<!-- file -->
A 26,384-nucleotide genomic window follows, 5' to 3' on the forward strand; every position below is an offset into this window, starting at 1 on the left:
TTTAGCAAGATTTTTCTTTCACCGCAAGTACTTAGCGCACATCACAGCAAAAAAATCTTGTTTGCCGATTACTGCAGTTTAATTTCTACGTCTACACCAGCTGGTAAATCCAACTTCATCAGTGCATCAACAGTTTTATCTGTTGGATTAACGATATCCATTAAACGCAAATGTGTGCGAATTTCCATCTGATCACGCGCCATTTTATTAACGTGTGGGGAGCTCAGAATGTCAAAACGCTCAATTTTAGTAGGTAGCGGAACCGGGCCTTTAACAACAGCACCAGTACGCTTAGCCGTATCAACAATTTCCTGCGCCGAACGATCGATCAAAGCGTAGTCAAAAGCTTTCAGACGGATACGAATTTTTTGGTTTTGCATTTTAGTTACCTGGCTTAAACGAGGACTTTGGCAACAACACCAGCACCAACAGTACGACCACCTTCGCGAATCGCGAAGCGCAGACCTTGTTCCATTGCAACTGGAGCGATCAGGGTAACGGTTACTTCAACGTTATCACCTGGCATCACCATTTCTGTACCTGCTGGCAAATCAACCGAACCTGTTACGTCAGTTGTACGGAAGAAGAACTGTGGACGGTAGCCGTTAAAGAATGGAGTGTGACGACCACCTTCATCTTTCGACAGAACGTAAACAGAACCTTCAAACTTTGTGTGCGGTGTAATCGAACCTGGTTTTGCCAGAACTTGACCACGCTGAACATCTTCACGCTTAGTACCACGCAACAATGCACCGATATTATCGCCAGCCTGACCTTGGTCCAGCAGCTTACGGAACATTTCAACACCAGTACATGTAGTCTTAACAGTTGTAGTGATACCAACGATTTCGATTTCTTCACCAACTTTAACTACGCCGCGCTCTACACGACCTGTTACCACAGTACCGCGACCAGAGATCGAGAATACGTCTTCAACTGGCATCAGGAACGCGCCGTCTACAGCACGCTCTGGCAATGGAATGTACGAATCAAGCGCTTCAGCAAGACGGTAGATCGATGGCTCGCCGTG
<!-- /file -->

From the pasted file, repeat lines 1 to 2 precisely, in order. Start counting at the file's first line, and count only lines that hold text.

A 26,384-nucleotide genomic window follows, 5' to 3' on the forward strand; every position below is an offset into this window, starting at 1 on the left:
TTTAGCAAGATTTTTCTTTCACCGCAAGTACTTAGCGCACATCACAGCAAAAAAATCTTGTTTGCCGATTACTGCAGTTTAATTTCTACGTCTACACCAGCTGGTAAATCCAACTTCATCAGTGCATCAACAGTTTTATCTGTTGGATTAACGATATCCATTAAACGCAAATGTGTGCGAATTTCCATCTGATCACGCGCCATTTTATTAACGTGTGGGGAGCTCAGAATGTCAAAACGCTCAATTTTAGTAGGTAGCGGAACCGGGCCTTTAACAACAGCACCAGTACGCTTAGCCGTATCAACAATTTCCTGCGCCGAACGATCGATCAAAGCGTAGTCAAAAGCTTTCAGACGGATACGAATTTTTTGGTTTTGCATTTTAGTTACCTGGCTTAAACGAGGACTTTGGCAACAACACCAGCACCAACAGTACGACCACCTTCGCGAATCGCGAAGCGCAGACCTTGTTCCATTGCAACTGGAGCGATCAGGGTAACGGTTACTTCAACGTTATCACCTGGCATCACCATTTCTGTACCTGCTGGCAAATCAACCGAACCTGTTACGTCAGTTGTACGGAAGAAGAACTGTGGACGGTAGCCGTTAAAGAATGGAGTGTGACGACCACCTTCATCTTTCGACAGAACGTAAACAGAACCTTCAAACTTTGTGTGCGGTGTAATCGAACCTGGTTTTGCCAGAACTTGACCACGCTGAACATCTTCACGCTTAGTACCACGCAACAATGCACCGATATTATCGCCAGCCTGACCTTGGTCCAGCAGCTTACGGAACATTTCAACACCAGTACATGTAGTCTTAACAGTTGTAGTGATACCAACGATTTCGATTTCTTCACCAACTTTAACTACGCCGCGCTCTACACGACCTGTTACCACAGTACCGCGACCAGAGATCGAGAATACGTCTTCAACTGGCATCAGGAACGCGCCGTCTACAGCACGCTCTGGCAATGGAATGTACGAATCAAGCGCTTCAGCAAGACGGTAGATCGATGGCTCGCCGTG